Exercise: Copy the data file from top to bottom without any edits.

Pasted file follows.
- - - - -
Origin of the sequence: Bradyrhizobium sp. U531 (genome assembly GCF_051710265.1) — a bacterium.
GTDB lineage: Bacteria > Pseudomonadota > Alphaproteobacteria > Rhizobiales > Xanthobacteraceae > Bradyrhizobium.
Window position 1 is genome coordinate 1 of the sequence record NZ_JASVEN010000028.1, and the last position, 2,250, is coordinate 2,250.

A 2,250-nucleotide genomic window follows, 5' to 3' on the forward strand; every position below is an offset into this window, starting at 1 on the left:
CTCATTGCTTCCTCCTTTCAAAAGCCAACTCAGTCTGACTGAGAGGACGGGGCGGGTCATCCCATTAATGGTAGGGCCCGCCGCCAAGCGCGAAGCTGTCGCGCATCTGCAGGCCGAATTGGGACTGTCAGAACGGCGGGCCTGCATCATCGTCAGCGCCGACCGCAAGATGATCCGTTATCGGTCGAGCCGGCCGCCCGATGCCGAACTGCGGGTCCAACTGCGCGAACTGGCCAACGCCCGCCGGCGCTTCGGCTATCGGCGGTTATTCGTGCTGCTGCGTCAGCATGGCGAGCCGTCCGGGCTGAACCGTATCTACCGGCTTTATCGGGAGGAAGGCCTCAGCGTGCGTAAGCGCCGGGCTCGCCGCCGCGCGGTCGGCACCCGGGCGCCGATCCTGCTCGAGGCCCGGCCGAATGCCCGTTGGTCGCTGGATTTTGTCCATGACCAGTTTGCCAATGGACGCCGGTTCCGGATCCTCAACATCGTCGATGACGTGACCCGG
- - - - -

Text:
Origin of the sequence: Bradyrhizobium sp. U531 (genome assembly GCF_051710265.1) — a bacterium.
GTDB lineage: Bacteria > Pseudomonadota > Alphaproteobacteria > Rhizobiales > Xanthobacteraceae > Bradyrhizobium.
Window position 1 is genome coordinate 1 of the sequence record NZ_JASVEN010000028.1, and the last position, 2,250, is coordinate 2,250.

A 2,250-nucleotide genomic window follows, 5' to 3' on the forward strand; every position below is an offset into this window, starting at 1 on the left:
CTCATTGCTTCCTCCTTTCAAAAGCCAACTCAGTCTGACTGAGAGGACGGGGCGGGTCATCCCATTAATGGTAGGGCCCGCCGCCAAGCGCGAAGCTGTCGCGCATCTGCAGGCCGAATTGGGACTGTCAGAACGGCGGGCCTGCATCATCGTCAGCGCCGACCGCAAGATGATCCGTTATCGGTCGAGCCGGCCGCCCGATGCCGAACTGCGGGTCCAACTGCGCGAACTGGCCAACGCCCGCCGGCGCTTCGGCTATCGGCGGTTATTCGTGCTGCTGCGTCAGCATGGCGAGCCGTCCGGGCTGAACCGTATCTACCGGCTTTATCGGGAGGAAGGCCTCAGCGTGCGTAAGCGCCGGGCTCGCCGCCGCGCGGTCGGCACCCGGGCGCCGATCCTGCTCGAGGCCCGGCCGAATGCCCGTTGGTCGCTGGATTTTGTCCATGACCAGTTTGCCAATGGACGCCGGTTCCGGATCCTCAACATCGTCGATGACGTGACCCGG